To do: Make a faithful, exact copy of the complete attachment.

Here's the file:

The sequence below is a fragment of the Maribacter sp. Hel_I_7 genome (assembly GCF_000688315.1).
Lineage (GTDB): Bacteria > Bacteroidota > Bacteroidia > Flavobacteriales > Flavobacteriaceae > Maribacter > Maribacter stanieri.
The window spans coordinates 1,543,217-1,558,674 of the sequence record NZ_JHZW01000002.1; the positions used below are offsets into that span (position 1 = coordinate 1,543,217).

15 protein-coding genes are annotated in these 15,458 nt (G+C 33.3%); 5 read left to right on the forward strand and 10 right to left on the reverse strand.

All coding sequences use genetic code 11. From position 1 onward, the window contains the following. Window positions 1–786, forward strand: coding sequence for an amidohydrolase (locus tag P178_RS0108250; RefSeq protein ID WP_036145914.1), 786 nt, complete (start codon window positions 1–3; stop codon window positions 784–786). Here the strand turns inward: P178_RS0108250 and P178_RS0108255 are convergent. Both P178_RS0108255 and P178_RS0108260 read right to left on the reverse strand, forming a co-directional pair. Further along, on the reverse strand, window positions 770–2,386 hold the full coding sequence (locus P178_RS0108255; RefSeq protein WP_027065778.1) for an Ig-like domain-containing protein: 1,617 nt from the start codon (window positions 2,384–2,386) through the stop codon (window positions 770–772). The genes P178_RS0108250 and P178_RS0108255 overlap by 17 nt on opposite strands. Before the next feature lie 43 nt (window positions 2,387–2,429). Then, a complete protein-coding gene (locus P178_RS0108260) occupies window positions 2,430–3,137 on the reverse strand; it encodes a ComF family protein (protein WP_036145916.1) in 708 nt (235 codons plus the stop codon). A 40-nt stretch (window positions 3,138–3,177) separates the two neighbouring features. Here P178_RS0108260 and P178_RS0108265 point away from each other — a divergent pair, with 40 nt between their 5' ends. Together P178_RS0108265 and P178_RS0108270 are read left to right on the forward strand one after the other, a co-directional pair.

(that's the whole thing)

The sequence below is a fragment of the Maribacter sp. Hel_I_7 genome (assembly GCF_000688315.1).
Lineage (GTDB): Bacteria > Bacteroidota > Bacteroidia > Flavobacteriales > Flavobacteriaceae > Maribacter > Maribacter stanieri.
The window spans coordinates 1,543,217-1,558,674 of the sequence record NZ_JHZW01000002.1; the positions used below are offsets into that span (position 1 = coordinate 1,543,217).

15 protein-coding genes are annotated in these 15,458 nt (G+C 33.3%); 5 read left to right on the forward strand and 10 right to left on the reverse strand.

All coding sequences use genetic code 11. From position 1 onward, the window contains the following. Window positions 1–786, forward strand: coding sequence for an amidohydrolase (locus tag P178_RS0108250; RefSeq protein ID WP_036145914.1), 786 nt, complete (start codon window positions 1–3; stop codon window positions 784–786). Here the strand turns inward: P178_RS0108250 and P178_RS0108255 are convergent. Both P178_RS0108255 and P178_RS0108260 read right to left on the reverse strand, forming a co-directional pair. Further along, on the reverse strand, window positions 770–2,386 hold the full coding sequence (locus P178_RS0108255; RefSeq protein WP_027065778.1) for an Ig-like domain-containing protein: 1,617 nt from the start codon (window positions 2,384–2,386) through the stop codon (window positions 770–772). The genes P178_RS0108250 and P178_RS0108255 overlap by 17 nt on opposite strands. Before the next feature lie 43 nt (window positions 2,387–2,429). Then, a complete protein-coding gene (locus P178_RS0108260) occupies window positions 2,430–3,137 on the reverse strand; it encodes a ComF family protein (protein WP_036145916.1) in 708 nt (235 codons plus the stop codon). A 40-nt stretch (window positions 3,138–3,177) separates the two neighbouring features. Here P178_RS0108260 and P178_RS0108265 point away from each other — a divergent pair, with 40 nt between their 5' ends. Together P178_RS0108265 and P178_RS0108270 are read left to right on the forward strand one after the other, a co-directional pair.